This past weekend, one of the most terrifying things in modern life happened: I couldn’t find my wallet. Losing a phone would certainly be expensive (but a perfect excuse to make that upgrade!), losing your keys would be a hassle, but could be remedied in an afternoon – but losing your wallet? A headache that could literally take weeks to recover from.
First and foremost your credit and debit cards need to be canceled. And even with overnight shipping you, it could be a day or two before you have access to cash or purchasing power again. That’s a frightening scenario, especially if you don’t have any other credit cards or a cash reserve laying around your place. Perhaps the most annoying thing would be replacing your driver’s license, which would not only require schlepping to the DMV, but also any wait that exists between you requesting the new license and getting the final card in the mail. That would put quite a damper on any drinks with buds or dates at bars for a few weeks, since the temporary license isn’t valid photo ID.
I had spent the night before out with some friends, bouncing around to a few places and I just couldn’t pinpoint the last time I had it. Trying to stay calm, the panic fluttered in the back of my mind. Not in my pants pockets. Not on the floor of my closet. Not on any desks or counters. Luckily, I eventually found it lodged between the seats in my car, but not before I had an important realization: I hadn’t photocopied the contents of my wallet in several years.
Not only is losing your wallet a pain, it’s a serious threat to your identity security. Take for instance, a study of victims of identity theft who knew how their information was taken, 43% reported it was from a lost purse or wallet, while only 11% blamed an online transaction. Further bad news: Another study found that only 1 in 5 lost wallets were attempted to be returned.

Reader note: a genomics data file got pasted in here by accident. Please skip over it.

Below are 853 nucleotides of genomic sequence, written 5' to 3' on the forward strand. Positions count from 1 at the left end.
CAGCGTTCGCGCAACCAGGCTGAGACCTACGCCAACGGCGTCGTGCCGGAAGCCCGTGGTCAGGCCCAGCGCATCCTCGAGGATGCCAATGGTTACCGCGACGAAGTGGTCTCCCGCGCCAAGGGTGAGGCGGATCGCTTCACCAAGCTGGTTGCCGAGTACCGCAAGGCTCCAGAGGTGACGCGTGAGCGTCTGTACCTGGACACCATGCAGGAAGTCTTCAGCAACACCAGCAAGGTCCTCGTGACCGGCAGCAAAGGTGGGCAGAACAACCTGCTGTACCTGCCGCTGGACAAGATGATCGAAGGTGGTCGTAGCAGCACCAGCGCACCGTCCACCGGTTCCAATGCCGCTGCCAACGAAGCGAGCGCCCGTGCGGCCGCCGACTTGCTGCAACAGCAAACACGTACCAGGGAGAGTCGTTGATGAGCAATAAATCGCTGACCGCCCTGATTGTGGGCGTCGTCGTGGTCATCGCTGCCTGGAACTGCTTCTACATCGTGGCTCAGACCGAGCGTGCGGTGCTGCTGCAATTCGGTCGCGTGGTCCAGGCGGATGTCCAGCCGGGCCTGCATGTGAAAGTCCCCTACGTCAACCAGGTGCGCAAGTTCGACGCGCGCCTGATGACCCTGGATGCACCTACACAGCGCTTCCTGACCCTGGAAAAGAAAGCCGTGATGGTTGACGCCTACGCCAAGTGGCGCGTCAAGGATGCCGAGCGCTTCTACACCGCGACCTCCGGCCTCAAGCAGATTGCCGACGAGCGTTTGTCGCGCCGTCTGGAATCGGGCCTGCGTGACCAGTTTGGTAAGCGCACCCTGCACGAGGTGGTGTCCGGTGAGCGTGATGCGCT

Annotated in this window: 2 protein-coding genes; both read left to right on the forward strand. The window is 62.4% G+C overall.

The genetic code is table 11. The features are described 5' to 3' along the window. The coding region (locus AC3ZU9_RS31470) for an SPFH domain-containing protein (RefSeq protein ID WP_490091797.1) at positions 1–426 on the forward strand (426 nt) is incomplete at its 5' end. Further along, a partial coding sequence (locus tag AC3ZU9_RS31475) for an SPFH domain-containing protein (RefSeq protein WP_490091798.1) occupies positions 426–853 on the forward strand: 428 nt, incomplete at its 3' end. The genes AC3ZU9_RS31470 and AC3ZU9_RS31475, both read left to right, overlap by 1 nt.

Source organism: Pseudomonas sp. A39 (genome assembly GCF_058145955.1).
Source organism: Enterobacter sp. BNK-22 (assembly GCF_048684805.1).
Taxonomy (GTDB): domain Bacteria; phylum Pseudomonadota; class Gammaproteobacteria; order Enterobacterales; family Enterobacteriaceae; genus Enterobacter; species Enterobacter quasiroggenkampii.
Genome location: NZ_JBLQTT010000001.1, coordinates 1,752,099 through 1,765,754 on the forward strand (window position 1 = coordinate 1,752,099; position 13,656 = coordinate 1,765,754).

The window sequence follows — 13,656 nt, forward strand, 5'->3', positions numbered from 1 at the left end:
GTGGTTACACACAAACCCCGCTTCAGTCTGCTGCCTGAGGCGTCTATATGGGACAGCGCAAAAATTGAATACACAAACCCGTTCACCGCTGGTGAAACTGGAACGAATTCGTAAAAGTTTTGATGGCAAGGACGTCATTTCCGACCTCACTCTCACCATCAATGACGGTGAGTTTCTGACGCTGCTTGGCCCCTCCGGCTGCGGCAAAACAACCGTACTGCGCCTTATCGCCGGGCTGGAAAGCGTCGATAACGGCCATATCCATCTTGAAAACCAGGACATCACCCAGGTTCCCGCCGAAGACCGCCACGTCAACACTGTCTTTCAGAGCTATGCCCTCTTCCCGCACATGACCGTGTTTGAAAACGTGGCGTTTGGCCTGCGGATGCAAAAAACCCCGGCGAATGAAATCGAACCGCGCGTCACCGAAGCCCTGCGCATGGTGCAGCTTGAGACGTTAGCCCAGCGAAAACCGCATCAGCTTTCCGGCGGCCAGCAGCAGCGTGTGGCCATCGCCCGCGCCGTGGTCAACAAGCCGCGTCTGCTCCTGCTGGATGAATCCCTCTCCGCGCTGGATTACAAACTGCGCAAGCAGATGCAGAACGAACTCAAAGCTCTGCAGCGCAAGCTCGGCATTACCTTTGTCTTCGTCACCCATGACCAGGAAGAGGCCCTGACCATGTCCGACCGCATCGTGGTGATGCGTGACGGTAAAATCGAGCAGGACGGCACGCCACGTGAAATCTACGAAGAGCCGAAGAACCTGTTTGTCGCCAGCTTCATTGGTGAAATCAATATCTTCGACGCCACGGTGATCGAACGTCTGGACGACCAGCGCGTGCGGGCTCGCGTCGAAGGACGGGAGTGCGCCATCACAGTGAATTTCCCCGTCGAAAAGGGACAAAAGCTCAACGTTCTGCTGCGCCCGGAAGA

Stop what you’re doing and make photocopies of all the cards in your wallet, front and back and file it with your other important documents. This information can be pivotal in the event your wallet is lost or stolen: You’ll immediately have access to all account numbers and the customer service phone numbers to cancel credit cards, but also other important information like health insurance ID numbers and contacts, auto club information, driver’s license number, and much more. It’ll also give you an exact register of everything that needs cancelled and replaced.
Beyond this, consider stashing one of your credit cards in a drawer so that you’ll always have access to credit should your wallet go missing. Perhaps even more important: Take out some cash and stow it away with that credit card. Start with $100, but think about more if you can manage it. That’ll keep you fed, provide some gas, and other life expenditures in the days it takes to replace cards.
And finally, if you want to improve the chances your lost wallet is returned consider this: A study found a wallet was 88% more likely to be returned if there was a photo of a baby inside, 53% with a photo of puppy, 48% with family, and 28% of an old couple. Wallets with no photos were only returned 15% of the time.